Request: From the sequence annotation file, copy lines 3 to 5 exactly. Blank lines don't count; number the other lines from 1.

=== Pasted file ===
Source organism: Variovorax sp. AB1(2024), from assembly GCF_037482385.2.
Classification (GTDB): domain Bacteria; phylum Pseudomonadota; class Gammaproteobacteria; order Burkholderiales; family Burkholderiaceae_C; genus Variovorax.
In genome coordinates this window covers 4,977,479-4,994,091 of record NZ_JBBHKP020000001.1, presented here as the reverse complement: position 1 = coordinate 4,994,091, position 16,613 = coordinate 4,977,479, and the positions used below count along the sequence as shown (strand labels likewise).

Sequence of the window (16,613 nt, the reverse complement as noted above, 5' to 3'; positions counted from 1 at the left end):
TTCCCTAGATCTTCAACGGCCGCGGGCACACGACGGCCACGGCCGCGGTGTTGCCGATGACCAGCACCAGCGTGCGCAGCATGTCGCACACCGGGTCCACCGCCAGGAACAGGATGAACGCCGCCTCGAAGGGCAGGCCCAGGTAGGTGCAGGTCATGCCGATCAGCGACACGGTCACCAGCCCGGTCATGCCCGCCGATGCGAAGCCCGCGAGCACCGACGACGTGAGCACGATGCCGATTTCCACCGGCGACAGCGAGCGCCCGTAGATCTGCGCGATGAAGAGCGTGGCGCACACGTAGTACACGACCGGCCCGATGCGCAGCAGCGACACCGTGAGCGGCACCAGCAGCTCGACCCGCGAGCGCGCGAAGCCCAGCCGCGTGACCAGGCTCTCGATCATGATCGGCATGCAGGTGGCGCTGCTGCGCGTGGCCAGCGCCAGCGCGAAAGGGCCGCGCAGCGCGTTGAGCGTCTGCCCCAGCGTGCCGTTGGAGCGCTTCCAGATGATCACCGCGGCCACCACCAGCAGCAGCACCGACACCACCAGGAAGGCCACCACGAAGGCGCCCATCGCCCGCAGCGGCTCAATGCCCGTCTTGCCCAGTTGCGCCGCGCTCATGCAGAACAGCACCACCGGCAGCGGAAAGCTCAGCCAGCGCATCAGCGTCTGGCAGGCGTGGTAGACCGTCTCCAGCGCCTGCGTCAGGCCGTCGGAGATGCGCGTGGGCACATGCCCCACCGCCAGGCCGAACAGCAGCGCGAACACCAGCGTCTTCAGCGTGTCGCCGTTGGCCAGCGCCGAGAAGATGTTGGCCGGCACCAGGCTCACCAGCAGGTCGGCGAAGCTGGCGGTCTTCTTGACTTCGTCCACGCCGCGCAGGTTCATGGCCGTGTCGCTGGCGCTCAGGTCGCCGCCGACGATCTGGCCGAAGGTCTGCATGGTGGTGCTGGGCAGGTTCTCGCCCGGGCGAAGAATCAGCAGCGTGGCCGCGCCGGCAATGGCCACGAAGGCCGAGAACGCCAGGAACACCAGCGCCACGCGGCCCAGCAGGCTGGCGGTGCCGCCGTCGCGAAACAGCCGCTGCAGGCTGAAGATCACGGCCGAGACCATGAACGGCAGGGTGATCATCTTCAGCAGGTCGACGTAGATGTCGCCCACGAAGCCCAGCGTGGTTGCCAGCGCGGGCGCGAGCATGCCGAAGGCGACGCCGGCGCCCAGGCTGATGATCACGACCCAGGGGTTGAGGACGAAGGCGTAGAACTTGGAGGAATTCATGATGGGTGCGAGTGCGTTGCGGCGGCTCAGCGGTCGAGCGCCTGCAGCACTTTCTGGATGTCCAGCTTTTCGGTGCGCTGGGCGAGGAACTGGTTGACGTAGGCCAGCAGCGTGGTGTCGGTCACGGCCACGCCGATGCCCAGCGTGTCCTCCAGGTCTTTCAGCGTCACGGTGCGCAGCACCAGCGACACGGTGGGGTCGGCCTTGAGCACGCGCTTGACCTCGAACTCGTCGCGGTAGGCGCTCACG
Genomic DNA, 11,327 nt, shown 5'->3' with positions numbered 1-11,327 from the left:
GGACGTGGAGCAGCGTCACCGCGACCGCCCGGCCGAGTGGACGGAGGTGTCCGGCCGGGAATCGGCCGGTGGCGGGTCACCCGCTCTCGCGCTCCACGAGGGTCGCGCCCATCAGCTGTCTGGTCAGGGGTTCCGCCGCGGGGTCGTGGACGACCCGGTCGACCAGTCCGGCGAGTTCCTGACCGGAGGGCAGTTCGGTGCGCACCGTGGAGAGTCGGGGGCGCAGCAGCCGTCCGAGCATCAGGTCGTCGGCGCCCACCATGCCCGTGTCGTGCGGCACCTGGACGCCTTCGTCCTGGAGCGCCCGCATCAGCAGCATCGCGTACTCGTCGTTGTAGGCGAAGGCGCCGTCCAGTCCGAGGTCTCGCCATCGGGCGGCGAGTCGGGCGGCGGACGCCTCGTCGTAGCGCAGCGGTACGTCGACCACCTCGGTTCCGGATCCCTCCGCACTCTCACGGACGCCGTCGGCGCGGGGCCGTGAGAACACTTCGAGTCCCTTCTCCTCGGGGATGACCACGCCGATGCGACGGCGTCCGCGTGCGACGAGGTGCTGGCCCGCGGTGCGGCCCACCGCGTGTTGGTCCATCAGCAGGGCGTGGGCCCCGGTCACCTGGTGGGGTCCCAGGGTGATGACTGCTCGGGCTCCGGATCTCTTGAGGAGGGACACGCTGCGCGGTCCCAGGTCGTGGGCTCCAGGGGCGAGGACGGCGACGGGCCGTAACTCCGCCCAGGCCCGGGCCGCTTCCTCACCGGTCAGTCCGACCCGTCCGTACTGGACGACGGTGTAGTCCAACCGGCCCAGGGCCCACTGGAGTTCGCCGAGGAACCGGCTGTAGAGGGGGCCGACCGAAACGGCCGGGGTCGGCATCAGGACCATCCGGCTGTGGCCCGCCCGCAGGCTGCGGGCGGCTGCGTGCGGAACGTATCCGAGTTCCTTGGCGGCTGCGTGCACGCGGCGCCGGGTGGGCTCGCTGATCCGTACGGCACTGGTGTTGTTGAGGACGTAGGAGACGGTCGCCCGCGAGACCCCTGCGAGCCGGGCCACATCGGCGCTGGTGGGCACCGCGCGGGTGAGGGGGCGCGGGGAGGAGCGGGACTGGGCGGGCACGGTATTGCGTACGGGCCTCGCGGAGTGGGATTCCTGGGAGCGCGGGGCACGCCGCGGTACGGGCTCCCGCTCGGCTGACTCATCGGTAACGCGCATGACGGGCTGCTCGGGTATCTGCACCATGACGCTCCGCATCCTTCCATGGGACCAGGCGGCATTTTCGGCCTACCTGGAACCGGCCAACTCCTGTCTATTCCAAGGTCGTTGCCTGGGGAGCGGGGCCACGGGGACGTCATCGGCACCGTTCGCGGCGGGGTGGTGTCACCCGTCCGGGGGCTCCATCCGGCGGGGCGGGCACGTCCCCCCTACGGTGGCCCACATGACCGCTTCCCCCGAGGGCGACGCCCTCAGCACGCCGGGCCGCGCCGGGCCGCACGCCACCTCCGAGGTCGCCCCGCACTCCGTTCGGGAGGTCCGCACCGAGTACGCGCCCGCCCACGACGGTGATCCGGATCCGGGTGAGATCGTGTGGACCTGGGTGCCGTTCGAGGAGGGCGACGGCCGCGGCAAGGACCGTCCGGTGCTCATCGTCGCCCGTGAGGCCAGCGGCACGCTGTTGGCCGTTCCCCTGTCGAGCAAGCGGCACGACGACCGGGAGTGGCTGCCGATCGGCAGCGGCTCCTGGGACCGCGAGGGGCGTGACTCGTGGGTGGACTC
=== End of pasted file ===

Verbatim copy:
In genome coordinates this window covers 4,977,479-4,994,091 of record NZ_JBBHKP020000001.1, presented here as the reverse complement: position 1 = coordinate 4,994,091, position 16,613 = coordinate 4,977,479, and the positions used below count along the sequence as shown (strand labels likewise).

Sequence of the window (16,613 nt, the reverse complement as noted above, 5' to 3'; positions counted from 1 at the left end):
TTCCCTAGATCTTCAACGGCCGCGGGCACACGACGGCCACGGCCGCGGTGTTGCCGATGACCAGCACCAGCGTGCGCAGCATGTCGCACACCGGGTCCACCGCCAGGAACAGGATGAACGCCGCCTCGAAGGGCAGGCCCAGGTAGGTGCAGGTCATGCCGATCAGCGACACGGTCACCAGCCCGGTCATGCCCGCCGATGCGAAGCCCGCGAGCACCGACGACGTGAGCACGATGCCGATTTCCACCGGCGACAGCGAGCGCCCGTAGATCTGCGCGATGAAGAGCGTGGCGCACACGTAGTACACGACCGGCCCGATGCGCAGCAGCGACACCGTGAGCGGCACCAGCAGCTCGACCCGCGAGCGCGCGAAGCCCAGCCGCGTGACCAGGCTCTCGATCATGATCGGCATGCAGGTGGCGCTGCTGCGCGTGGCCAGCGCCAGCGCGAAAGGGCCGCGCAGCGCGTTGAGCGTCTGCCCCAGCGTGCCGTTGGAGCGCTTCCAGATGATCACCGCGGCCACCACCAGCAGCAGCACCGACACCACCAGGAAGGCCACCACGAAGGCGCCCATCGCCCGCAGCGGCTCAATGCCCGTCTTGCCCAGTTGCGCCGCGCTCATGCAGAACAGCACCACCGGCAGCGGAAAGCTCAGCCAGCGCATCAGCGTCTGGCAGGCGTGGTAGACCGTCTCCAGCGCCTGCGTCAGGCCGTCGGAGATGCGCGTGGGCACATGCCCCACCGCCAGGCCGAACAGCAGCGCGAACACCAGCGTCTTCAGCGTGTCGCCGTTGGCCAGCGCCGAGAAGATGTTGGCCGGCACCAGGCTCACCAGCAGGTCGGCGAAGCTGGCGGTCTTCTTGACTTCGTCCACGCCGCGCAGGTTCATGGCCGTGTCGCTGGCGCTCAGGTCGCCGCCGACGATCTGGCCGAAGGTCTGCATGGTGGTGCTGGGCAGGTTCTCGCCCGGGCGAAGAATCAGCAGCGTGGCCGCGCCGGCAATGGCCACGAAGGCCGAGAACGCCAGGAACACCAGCGCCACGCGGCCCAGCAGGCTGGCGGTGCCGCCGTCGCGAAACAGCCGCTGCAGGCTGAAGATCACGGCCGAGACCATGAACGGCAGGGTGATCATCTTCAGCAGGTCGACGTAGATGTCGCCCACGAAGCCCAGCGTGGTTGCCAGCGCGGGCGCGAGCATGCCGAAGGCGACGCCGGCGCCCAGGCTGATGATCACGACCCAGGGGTTGAGGACGAAGGCGTAGAACTTGGAGGAATTCATGATGGGTGCGAGTGCGTTGCGGCGGCTCAGCGGTCGAGCGCCTGCAGCACTTTCTGGATGTCCAGCTTTTCGGTGCGCTGGGCGAGGAACTGGTTGACGTAGGCCAGCAGCGTGGTGTCGGTCACGGCCACGCCGATGCCCAGCGTGTCCTCCAGGTCTTTCAGCGTCACGGTGCGCAGCACCAGCGACACGGTGGGGTCGGCCTTGAGCACGCGCTTGACCTCGAACTCGTCGCGGTAGGCGCTCACG